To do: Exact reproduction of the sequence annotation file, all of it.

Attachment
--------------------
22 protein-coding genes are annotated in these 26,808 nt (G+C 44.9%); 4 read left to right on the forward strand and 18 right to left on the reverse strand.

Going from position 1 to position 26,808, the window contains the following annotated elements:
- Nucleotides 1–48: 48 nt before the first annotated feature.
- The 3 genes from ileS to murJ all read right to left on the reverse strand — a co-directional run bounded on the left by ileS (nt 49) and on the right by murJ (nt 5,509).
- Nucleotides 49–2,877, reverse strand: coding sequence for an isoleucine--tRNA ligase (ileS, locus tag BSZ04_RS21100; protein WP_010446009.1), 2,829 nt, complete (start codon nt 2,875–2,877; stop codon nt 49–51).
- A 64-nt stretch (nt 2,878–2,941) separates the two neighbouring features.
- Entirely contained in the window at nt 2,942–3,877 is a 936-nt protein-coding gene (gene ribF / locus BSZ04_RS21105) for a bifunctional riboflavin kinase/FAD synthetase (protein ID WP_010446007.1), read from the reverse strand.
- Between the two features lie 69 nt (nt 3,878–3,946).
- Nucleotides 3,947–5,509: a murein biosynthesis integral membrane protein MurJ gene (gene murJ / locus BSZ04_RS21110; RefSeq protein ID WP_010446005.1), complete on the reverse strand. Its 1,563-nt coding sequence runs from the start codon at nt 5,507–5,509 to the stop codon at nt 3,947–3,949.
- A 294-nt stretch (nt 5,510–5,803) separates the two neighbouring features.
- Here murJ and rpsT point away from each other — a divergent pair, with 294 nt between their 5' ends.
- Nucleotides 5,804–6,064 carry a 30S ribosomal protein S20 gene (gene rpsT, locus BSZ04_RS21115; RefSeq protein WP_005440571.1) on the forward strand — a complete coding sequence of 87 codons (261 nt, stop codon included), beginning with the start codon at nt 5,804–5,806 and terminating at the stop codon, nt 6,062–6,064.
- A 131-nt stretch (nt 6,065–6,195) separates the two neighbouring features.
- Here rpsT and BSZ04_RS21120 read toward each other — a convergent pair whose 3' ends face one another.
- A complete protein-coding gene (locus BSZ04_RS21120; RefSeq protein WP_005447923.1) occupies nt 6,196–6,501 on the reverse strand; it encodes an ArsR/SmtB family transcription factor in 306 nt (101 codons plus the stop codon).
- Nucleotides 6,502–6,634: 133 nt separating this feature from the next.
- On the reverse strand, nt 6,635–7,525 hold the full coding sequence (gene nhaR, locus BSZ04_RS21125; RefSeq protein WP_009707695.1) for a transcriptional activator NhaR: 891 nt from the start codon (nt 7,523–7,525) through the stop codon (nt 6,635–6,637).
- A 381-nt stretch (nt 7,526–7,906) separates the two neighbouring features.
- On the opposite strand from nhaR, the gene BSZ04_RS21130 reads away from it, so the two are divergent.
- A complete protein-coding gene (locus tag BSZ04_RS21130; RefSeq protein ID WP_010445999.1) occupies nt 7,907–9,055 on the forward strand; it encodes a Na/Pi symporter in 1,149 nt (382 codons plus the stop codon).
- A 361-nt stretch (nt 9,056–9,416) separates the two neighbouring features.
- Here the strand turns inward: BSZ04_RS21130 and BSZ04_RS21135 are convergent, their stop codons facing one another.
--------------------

22 protein-coding genes are annotated in these 26,808 nt (G+C 44.9%); 4 read left to right on the forward strand and 18 right to left on the reverse strand.

Going from position 1 to position 26,808, the window contains the following annotated elements:
- Nucleotides 1–48: 48 nt before the first annotated feature.
- The 3 genes from ileS to murJ all read right to left on the reverse strand — a co-directional run bounded on the left by ileS (nt 49) and on the right by murJ (nt 5,509).
- Nucleotides 49–2,877, reverse strand: coding sequence for an isoleucine--tRNA ligase (ileS, locus tag BSZ04_RS21100; protein WP_010446009.1), 2,829 nt, complete (start codon nt 2,875–2,877; stop codon nt 49–51).
- A 64-nt stretch (nt 2,878–2,941) separates the two neighbouring features.
- Entirely contained in the window at nt 2,942–3,877 is a 936-nt protein-coding gene (gene ribF / locus BSZ04_RS21105) for a bifunctional riboflavin kinase/FAD synthetase (protein ID WP_010446007.1), read from the reverse strand.
- Between the two features lie 69 nt (nt 3,878–3,946).
- Nucleotides 3,947–5,509: a murein biosynthesis integral membrane protein MurJ gene (gene murJ / locus BSZ04_RS21110; RefSeq protein ID WP_010446005.1), complete on the reverse strand. Its 1,563-nt coding sequence runs from the start codon at nt 5,507–5,509 to the stop codon at nt 3,947–3,949.
- A 294-nt stretch (nt 5,510–5,803) separates the two neighbouring features.
- Here murJ and rpsT point away from each other — a divergent pair, with 294 nt between their 5' ends.
- Nucleotides 5,804–6,064 carry a 30S ribosomal protein S20 gene (gene rpsT, locus BSZ04_RS21115; RefSeq protein WP_005440571.1) on the forward strand — a complete coding sequence of 87 codons (261 nt, stop codon included), beginning with the start codon at nt 5,804–5,806 and terminating at the stop codon, nt 6,062–6,064.
- A 131-nt stretch (nt 6,065–6,195) separates the two neighbouring features.
- Here rpsT and BSZ04_RS21120 read toward each other — a convergent pair whose 3' ends face one another.
- A complete protein-coding gene (locus BSZ04_RS21120; RefSeq protein WP_005447923.1) occupies nt 6,196–6,501 on the reverse strand; it encodes an ArsR/SmtB family transcription factor in 306 nt (101 codons plus the stop codon).
- Nucleotides 6,502–6,634: 133 nt separating this feature from the next.
- On the reverse strand, nt 6,635–7,525 hold the full coding sequence (gene nhaR, locus BSZ04_RS21125; RefSeq protein WP_009707695.1) for a transcriptional activator NhaR: 891 nt from the start codon (nt 7,523–7,525) through the stop codon (nt 6,635–6,637).
- A 381-nt stretch (nt 7,526–7,906) separates the two neighbouring features.
- On the opposite strand from nhaR, the gene BSZ04_RS21130 reads away from it, so the two are divergent.
- A complete protein-coding gene (locus tag BSZ04_RS21130; RefSeq protein ID WP_010445999.1) occupies nt 7,907–9,055 on the forward strand; it encodes a Na/Pi symporter in 1,149 nt (382 codons plus the stop codon).
- A 361-nt stretch (nt 9,056–9,416) separates the two neighbouring features.
- Here the strand turns inward: BSZ04_RS21130 and BSZ04_RS21135 are convergent, their stop codons facing one another.